1 Chronicles 14:13-15 And the Philistines yet again made a raid in the valley.And when David again inquired of God, God said to him, “You shall not go up after them; go around and come against them opposite the balsam trees. And when you hear the sound of marching in the tops of the balsam trees, then go out to battle, for God has gone out before you to strike down the army of the Philistines.”
David had just become king after fleeing Saul for over a decade. He went from living in caves and constantly on the run to living in a palace in Jerusalem, a city he had taken after generations of being a stronghold in the midst of Israelite territory held by the Jebusites. In the episode above, we can see the source of his personal strength, his sustenance and success as a leader. He “inquired of God.” It would have been normal for David to assume a direct line of attack on the enemy Philistines; that was the usual strategy. But this time, the instruction was different – “go around and come against them opposite the balsam trees.” The Philistines may have been very prepared to repel a frontal attack; we aren’t told. But I would suggest it was at least as important for David son of Jesse to experience what God had planned that day. He was to wait until he heard the movement of the host of heaven, the armies of God, marching in the tops of the balsam trees. Balsam is a conifer, an evergreen, which would make good cover but also a tree which would not make much noise even when blown by the wind. So the sound of marching would be not confused with any other sound and it would be a the signal for David to fight, not because of lack of preparedness by the enemy but because the sound would be that of a much more powerful army that was going “out before” the army of Israel “to strike down the army of the Philistines.” This is perhaps the most vivid examples of warfare as God fights it. The spiritual army trumps any physical one, and the encouragement this gave David would define him. All because he inquired of God.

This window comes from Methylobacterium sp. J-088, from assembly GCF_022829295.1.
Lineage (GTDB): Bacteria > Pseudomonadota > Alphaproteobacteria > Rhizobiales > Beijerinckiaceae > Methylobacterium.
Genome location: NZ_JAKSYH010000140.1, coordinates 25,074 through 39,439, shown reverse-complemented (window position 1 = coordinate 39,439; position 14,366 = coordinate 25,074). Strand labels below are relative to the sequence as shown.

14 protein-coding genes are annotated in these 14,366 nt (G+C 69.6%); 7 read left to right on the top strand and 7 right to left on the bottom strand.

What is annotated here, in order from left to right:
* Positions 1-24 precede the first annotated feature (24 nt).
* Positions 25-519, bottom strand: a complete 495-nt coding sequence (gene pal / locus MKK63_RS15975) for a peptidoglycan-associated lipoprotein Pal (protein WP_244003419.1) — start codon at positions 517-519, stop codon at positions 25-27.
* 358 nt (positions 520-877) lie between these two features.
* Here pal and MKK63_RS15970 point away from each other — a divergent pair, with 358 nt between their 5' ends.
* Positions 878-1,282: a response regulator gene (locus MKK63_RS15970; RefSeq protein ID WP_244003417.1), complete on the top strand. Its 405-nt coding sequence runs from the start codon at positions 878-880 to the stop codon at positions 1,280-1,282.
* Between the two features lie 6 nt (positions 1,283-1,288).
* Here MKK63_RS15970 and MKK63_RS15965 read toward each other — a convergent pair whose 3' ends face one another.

Where is my battle and with whom? Is my enemy also the enemy of God? Have I been living in hiding like David, running for my life? If so, or even if not, I need to be in the habit of inquiring of the Lord for my every battle. If I am to reign through conquest, let it be as a shepherd-king like David. Let me get strategy from God, though it be “wait” or “don’t go out”. And let me heed it as David did; not every day and every battle is even worth fighting. If I am to have victory in life, let it be after hearing the sound of marching through the trees. If God is not going out with me then the fight is not for me to fight. At least not yet. If it is not clear, let me have the discipline to pray until it is. Or let me know I have called something a fight that is a personal matter rather than a spiritual one. Will God send His angelic host host marching through the trees and into my battlefield? Though I may not hear the sound or wait among the balsams, I can learn the lesson of the servant of Elisha – “Do not fear, for those who are with us are more than those who are with them ”. And I can know that if I learn to listen, the enemy will not be ready for the strategy I am given. I do not battle against flesh and blood, but I do battle, both internally where I need tactics to overcome my own sin and externally where I need direction to triumph over evil in public places*.
Father, first choose my battles for me. Then, give me the discipline to always seek You for the way to approach the enemy. Truly the battle belongs to the Lord and to You be the glory. In Jesus’ name, amen.
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